Explained: Why Artificial Intelligence in Trade Requires Smart Legal Regimes?

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In addition, proposals for legislative intervention to impose additional obligations by ways of enacting law on smart contracts for the operator of the AI system to comply with an emerging body of standards on the ethical use of AI may also have a rebalancing effect, even if those proposals and standards are not specifically addressed to the trade context.

New Delhi (ABC Live): The increased and expanding use of artificial intelligence (AI) is transforming the global economy.  According to the 2019 Digital Economy Report AI could generate additional global economic output of around $13trillion by 2030, contributing an additional 1.2 per cent to annual global growth in gross domestic product.

Thanks to the availability of large quantities of data, improvements in processing power and advanced algorithms, AI is being used by traders to develop and deploy software and hardware systems that represent the next generation of automation (sometimes referred to “intelligent automation”). 

AI is transforming trade not just in terms of new products and services being traded, but also in terms of increased efficiencies in trade-related activities such as supply chain management, the marketing of goods and services (including via online platforms), and the formation and performance of contracts.

Why Legal Regime for Smart Contracts Urgently Requires for Artificial Intelligence in Trade?

Where AI is used in trade, a contractual relationship may exist between the person developing the AI system and the person deploying or operating the system (e.g., a contract for the development of an AI system) or between the person operating the AI system and an affected person (e.g., an end-user agreement for the supply of AI-enabled services).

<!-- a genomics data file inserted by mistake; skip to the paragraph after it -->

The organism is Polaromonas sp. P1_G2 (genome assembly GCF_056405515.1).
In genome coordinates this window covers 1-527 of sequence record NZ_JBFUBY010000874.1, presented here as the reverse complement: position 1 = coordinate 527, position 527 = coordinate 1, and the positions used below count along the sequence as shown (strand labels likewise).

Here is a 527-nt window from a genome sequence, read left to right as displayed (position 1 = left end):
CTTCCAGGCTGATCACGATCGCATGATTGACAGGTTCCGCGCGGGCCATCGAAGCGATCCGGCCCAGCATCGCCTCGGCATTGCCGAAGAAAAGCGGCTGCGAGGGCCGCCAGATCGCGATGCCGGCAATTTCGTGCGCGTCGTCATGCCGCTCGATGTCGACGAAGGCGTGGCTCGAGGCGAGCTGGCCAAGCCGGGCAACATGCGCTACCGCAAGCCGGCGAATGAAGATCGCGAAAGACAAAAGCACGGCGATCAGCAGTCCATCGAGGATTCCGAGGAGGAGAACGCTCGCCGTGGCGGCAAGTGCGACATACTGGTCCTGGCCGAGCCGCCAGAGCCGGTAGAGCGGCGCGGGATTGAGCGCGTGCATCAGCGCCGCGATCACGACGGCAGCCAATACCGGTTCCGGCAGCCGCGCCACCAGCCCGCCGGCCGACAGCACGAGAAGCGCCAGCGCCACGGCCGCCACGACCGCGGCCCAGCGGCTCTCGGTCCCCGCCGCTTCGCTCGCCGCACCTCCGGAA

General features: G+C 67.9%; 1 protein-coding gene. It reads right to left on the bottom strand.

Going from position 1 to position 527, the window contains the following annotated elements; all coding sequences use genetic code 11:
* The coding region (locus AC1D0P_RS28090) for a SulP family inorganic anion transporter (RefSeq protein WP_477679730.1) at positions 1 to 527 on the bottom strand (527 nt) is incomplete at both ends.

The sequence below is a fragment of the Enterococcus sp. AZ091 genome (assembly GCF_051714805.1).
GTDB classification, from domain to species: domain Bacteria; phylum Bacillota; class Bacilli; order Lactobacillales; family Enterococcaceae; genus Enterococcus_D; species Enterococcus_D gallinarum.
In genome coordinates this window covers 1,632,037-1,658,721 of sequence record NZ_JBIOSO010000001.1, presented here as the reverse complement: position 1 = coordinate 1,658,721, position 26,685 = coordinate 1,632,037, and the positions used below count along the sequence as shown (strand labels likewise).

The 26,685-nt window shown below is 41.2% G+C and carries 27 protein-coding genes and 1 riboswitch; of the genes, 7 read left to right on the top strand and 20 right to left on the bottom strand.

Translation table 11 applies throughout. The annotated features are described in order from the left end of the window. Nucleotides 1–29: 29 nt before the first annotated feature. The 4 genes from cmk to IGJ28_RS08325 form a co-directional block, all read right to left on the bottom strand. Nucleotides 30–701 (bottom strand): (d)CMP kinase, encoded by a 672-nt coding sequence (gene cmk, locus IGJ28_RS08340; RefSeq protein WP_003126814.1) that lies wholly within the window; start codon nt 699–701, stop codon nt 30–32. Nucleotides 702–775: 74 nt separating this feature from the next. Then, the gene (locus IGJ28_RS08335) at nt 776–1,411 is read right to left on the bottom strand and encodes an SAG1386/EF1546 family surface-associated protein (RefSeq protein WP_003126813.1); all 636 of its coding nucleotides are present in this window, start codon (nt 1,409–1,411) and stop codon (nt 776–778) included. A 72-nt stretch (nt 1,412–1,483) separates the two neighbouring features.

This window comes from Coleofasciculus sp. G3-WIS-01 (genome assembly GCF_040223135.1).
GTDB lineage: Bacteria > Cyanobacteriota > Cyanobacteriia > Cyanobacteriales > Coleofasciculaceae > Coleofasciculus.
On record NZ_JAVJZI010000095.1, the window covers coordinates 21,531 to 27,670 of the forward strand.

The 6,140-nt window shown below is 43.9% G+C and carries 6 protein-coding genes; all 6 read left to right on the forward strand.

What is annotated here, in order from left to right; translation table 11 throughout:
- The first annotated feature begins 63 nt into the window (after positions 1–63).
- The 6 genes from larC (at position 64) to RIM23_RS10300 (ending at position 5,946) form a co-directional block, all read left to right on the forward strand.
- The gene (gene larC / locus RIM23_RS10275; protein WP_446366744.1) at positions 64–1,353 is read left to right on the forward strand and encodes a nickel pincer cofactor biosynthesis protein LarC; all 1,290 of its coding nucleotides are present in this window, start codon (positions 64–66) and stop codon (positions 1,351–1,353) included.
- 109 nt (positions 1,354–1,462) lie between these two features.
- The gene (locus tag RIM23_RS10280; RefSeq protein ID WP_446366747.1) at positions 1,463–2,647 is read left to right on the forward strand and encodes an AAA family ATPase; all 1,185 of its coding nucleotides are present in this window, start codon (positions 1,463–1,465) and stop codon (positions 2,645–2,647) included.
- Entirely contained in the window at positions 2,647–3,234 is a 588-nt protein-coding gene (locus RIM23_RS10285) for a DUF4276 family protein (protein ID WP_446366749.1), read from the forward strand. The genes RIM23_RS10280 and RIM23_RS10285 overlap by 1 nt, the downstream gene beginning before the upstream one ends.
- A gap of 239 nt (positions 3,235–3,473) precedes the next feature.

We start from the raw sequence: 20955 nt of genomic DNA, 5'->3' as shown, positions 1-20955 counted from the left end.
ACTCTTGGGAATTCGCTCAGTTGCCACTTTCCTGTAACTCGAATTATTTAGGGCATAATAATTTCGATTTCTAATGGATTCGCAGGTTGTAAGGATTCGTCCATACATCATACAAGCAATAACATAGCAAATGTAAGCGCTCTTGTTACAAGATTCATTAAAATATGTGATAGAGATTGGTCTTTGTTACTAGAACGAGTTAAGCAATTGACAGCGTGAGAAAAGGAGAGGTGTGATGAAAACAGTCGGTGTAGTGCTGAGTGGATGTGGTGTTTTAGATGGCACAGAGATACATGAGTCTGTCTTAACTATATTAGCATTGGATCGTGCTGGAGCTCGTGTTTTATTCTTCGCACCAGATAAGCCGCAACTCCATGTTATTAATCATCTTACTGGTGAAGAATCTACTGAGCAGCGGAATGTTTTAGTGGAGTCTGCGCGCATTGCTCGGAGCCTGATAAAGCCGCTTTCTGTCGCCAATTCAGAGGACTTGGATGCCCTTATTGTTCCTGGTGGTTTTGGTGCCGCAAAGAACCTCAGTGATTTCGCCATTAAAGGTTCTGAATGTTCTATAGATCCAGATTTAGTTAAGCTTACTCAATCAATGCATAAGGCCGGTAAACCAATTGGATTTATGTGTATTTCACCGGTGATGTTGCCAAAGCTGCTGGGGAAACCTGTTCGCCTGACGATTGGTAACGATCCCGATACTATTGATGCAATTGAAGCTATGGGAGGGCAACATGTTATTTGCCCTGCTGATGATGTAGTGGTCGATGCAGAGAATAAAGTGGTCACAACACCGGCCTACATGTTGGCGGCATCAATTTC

In both of these cases, the distinguishing features of AI can present difficulties in applying existing contract law rules, particularly with regard to establishing the existence of breach of contract and establishing causation of harm arising from the use of the AI system.

Lack of information about the algorithm running an AI system and the data processed may make it difficult for a party claiming breach to establish a correlation between the inputs and outputs of the system (sometimes referred to as the “black box” problem). For instance, the difficulty may be in establishing whether the party providing the AI-enabled service has performed what it undertook to perform according to the terms of the contract. The issue is compounded by contracts framing performance parameters (as that term is used in the Notes on the Main Issues of Cloud Computing Contracting) in broad terms. 

Lack of information may also make it difficult for the party to establish that the breach was the cause of harm for the purposes of establishing contractual liability. For instance, the difficulty may be in establishing whether damage or injury suffered was caused by the operation of the AI system itself, as opposed to the quality of the data processed by the AI system that is provided by a third party (or indeed by the party claiming breach). 

The above mentioned difficulties have the potential to shift the balance between contracting parties in the traditional sale context by putting the seller/supplier in a stronger position vis-à-vis the purchaser. Proposals have been put forward for re balancing through education of the parties (e.g., the development of model contract provisions and good practice guides). In addition, proposals for legislative intervention to impose additional obligations by ways of enacting law on smart contracts for the operator of the AI system to comply with an emerging body of standards on the ethical use of AI may also have a rebalancing effect, even if those proposals and standards are not specifically addressed to the trade context.

Source: Taxonomy of legal issues related to the digital economy released By UNCITRAL

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